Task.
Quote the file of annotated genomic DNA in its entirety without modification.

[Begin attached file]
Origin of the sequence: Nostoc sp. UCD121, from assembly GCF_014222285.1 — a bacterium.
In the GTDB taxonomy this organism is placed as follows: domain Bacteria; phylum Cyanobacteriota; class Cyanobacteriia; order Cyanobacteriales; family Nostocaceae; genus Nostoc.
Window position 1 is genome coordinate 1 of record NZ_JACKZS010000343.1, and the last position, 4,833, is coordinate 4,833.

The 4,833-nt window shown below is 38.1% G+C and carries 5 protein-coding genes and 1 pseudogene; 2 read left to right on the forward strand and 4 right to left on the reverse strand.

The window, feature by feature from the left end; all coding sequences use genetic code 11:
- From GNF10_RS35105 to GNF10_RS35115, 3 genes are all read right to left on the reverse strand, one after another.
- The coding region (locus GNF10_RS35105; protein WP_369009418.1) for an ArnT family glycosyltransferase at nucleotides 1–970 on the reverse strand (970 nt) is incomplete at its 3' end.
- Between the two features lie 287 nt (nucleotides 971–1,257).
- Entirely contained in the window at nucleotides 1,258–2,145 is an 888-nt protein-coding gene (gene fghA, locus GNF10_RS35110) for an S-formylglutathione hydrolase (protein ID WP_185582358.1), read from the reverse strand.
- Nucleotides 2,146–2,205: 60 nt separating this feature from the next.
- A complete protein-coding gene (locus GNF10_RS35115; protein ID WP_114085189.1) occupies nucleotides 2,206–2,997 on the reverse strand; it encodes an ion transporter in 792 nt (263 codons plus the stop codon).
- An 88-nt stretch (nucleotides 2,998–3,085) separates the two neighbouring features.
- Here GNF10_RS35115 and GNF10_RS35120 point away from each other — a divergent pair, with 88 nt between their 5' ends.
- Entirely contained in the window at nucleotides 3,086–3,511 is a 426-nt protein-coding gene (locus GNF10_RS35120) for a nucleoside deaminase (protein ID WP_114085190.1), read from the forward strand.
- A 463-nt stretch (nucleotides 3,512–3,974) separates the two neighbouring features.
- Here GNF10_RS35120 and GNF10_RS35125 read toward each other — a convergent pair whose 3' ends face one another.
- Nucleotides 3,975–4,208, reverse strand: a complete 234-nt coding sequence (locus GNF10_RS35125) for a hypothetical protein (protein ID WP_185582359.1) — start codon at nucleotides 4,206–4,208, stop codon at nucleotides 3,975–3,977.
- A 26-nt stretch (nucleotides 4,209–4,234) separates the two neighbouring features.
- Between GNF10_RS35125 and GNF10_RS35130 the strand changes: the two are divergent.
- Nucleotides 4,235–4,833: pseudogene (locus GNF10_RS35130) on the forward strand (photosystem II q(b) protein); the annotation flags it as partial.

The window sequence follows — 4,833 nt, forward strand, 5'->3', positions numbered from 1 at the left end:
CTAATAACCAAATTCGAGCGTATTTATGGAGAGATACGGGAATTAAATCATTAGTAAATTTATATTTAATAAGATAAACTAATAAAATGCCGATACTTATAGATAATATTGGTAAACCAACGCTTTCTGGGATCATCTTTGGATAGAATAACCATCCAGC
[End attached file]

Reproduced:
Origin of the sequence: Nostoc sp. UCD121, from assembly GCF_014222285.1 — a bacterium.
In the GTDB taxonomy this organism is placed as follows: domain Bacteria; phylum Cyanobacteriota; class Cyanobacteriia; order Cyanobacteriales; family Nostocaceae; genus Nostoc.
Window position 1 is genome coordinate 1 of record NZ_JACKZS010000343.1, and the last position, 4,833, is coordinate 4,833.

The 4,833-nt window shown below is 38.1% G+C and carries 5 protein-coding genes and 1 pseudogene; 2 read left to right on the forward strand and 4 right to left on the reverse strand.

The window, feature by feature from the left end; all coding sequences use genetic code 11:
- From GNF10_RS35105 to GNF10_RS35115, 3 genes are all read right to left on the reverse strand, one after another.
- The coding region (locus GNF10_RS35105; protein WP_369009418.1) for an ArnT family glycosyltransferase at nucleotides 1–970 on the reverse strand (970 nt) is incomplete at its 3' end.
- Between the two features lie 287 nt (nucleotides 971–1,257).
- Entirely contained in the window at nucleotides 1,258–2,145 is an 888-nt protein-coding gene (gene fghA, locus GNF10_RS35110) for an S-formylglutathione hydrolase (protein ID WP_185582358.1), read from the reverse strand.
- Nucleotides 2,146–2,205: 60 nt separating this feature from the next.
- A complete protein-coding gene (locus GNF10_RS35115; protein ID WP_114085189.1) occupies nucleotides 2,206–2,997 on the reverse strand; it encodes an ion transporter in 792 nt (263 codons plus the stop codon).
- An 88-nt stretch (nucleotides 2,998–3,085) separates the two neighbouring features.
- Here GNF10_RS35115 and GNF10_RS35120 point away from each other — a divergent pair, with 88 nt between their 5' ends.
- Entirely contained in the window at nucleotides 3,086–3,511 is a 426-nt protein-coding gene (locus GNF10_RS35120) for a nucleoside deaminase (protein ID WP_114085190.1), read from the forward strand.
- A 463-nt stretch (nucleotides 3,512–3,974) separates the two neighbouring features.
- Here GNF10_RS35120 and GNF10_RS35125 read toward each other — a convergent pair whose 3' ends face one another.
- Nucleotides 3,975–4,208, reverse strand: a complete 234-nt coding sequence (locus GNF10_RS35125) for a hypothetical protein (protein ID WP_185582359.1) — start codon at nucleotides 4,206–4,208, stop codon at nucleotides 3,975–3,977.
- A 26-nt stretch (nucleotides 4,209–4,234) separates the two neighbouring features.
- Between GNF10_RS35125 and GNF10_RS35130 the strand changes: the two are divergent.
- Nucleotides 4,235–4,833: pseudogene (locus GNF10_RS35130) on the forward strand (photosystem II q(b) protein); the annotation flags it as partial.

The window sequence follows — 4,833 nt, forward strand, 5'->3', positions numbered from 1 at the left end:
CTAATAACCAAATTCGAGCGTATTTATGGAGAGATACGGGAATTAAATCATTAGTAAATTTATATTTAATAAGATAAACTAATAAAATGCCGATACTTATAGATAATATTGGTAAACCAACGCTTTCTGGGATCATCTTTGGATAGAATAACCATCCAGC